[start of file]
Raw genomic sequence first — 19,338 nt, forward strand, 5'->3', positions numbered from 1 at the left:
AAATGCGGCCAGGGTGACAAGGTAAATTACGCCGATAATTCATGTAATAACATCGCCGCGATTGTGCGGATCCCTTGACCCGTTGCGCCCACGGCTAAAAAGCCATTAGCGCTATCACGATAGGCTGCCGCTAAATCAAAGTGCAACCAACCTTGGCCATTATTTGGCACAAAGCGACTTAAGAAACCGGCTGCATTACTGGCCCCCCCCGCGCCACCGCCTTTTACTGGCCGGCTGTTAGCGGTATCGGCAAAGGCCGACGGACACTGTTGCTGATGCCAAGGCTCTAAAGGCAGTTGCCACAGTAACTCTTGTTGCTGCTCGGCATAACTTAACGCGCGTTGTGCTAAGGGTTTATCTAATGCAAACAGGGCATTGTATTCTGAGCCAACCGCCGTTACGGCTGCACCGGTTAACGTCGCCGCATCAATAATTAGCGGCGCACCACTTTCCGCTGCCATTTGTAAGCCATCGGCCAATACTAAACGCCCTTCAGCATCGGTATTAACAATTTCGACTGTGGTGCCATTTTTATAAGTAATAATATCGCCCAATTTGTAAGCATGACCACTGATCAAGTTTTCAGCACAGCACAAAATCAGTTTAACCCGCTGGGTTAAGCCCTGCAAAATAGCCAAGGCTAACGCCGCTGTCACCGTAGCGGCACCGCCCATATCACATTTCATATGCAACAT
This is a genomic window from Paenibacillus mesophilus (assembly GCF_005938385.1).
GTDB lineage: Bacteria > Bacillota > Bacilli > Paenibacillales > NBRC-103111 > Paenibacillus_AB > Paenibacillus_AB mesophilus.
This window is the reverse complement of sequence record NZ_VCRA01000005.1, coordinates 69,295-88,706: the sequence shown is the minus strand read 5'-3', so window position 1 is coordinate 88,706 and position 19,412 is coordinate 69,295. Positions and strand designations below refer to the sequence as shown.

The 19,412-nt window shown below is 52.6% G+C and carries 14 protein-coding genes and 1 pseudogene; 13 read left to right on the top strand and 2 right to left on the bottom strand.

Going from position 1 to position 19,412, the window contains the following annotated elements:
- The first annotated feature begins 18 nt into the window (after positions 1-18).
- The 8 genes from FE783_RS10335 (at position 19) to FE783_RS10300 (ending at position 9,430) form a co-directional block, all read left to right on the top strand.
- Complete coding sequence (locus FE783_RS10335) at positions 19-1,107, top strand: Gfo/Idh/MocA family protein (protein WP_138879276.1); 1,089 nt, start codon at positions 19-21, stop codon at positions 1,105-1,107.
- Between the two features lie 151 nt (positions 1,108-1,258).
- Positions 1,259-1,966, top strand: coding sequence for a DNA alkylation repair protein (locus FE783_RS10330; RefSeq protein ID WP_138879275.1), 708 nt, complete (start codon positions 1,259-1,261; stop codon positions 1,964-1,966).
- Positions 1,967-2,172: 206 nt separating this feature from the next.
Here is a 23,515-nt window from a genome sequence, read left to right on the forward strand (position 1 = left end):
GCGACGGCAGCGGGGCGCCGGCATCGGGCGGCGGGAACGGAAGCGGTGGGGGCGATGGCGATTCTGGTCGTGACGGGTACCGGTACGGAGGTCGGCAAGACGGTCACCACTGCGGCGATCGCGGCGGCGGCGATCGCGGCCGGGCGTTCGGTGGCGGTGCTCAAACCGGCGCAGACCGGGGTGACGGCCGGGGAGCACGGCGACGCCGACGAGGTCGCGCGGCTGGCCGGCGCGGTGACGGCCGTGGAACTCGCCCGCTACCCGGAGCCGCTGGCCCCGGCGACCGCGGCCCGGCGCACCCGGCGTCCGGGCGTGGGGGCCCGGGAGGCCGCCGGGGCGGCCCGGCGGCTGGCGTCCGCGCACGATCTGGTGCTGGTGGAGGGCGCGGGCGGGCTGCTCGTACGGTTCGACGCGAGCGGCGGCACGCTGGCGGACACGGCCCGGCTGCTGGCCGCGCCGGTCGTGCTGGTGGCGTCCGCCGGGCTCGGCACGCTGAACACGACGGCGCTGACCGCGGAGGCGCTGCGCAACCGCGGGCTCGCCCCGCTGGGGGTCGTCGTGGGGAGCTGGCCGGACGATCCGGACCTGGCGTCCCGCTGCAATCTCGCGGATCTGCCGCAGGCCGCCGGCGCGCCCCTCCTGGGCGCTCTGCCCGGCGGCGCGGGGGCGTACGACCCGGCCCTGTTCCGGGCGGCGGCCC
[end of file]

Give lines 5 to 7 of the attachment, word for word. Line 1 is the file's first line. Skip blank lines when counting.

This window is the reverse complement of sequence record NZ_VCRA01000005.1, coordinates 69,295-88,706: the sequence shown is the minus strand read 5'-3', so window position 1 is coordinate 88,706 and position 19,412 is coordinate 69,295. Positions and strand designations below refer to the sequence as shown.

The 19,412-nt window shown below is 52.6% G+C and carries 14 protein-coding genes and 1 pseudogene; 13 read left to right on the top strand and 2 right to left on the bottom strand.

Going from position 1 to position 19,412, the window contains the following annotated elements: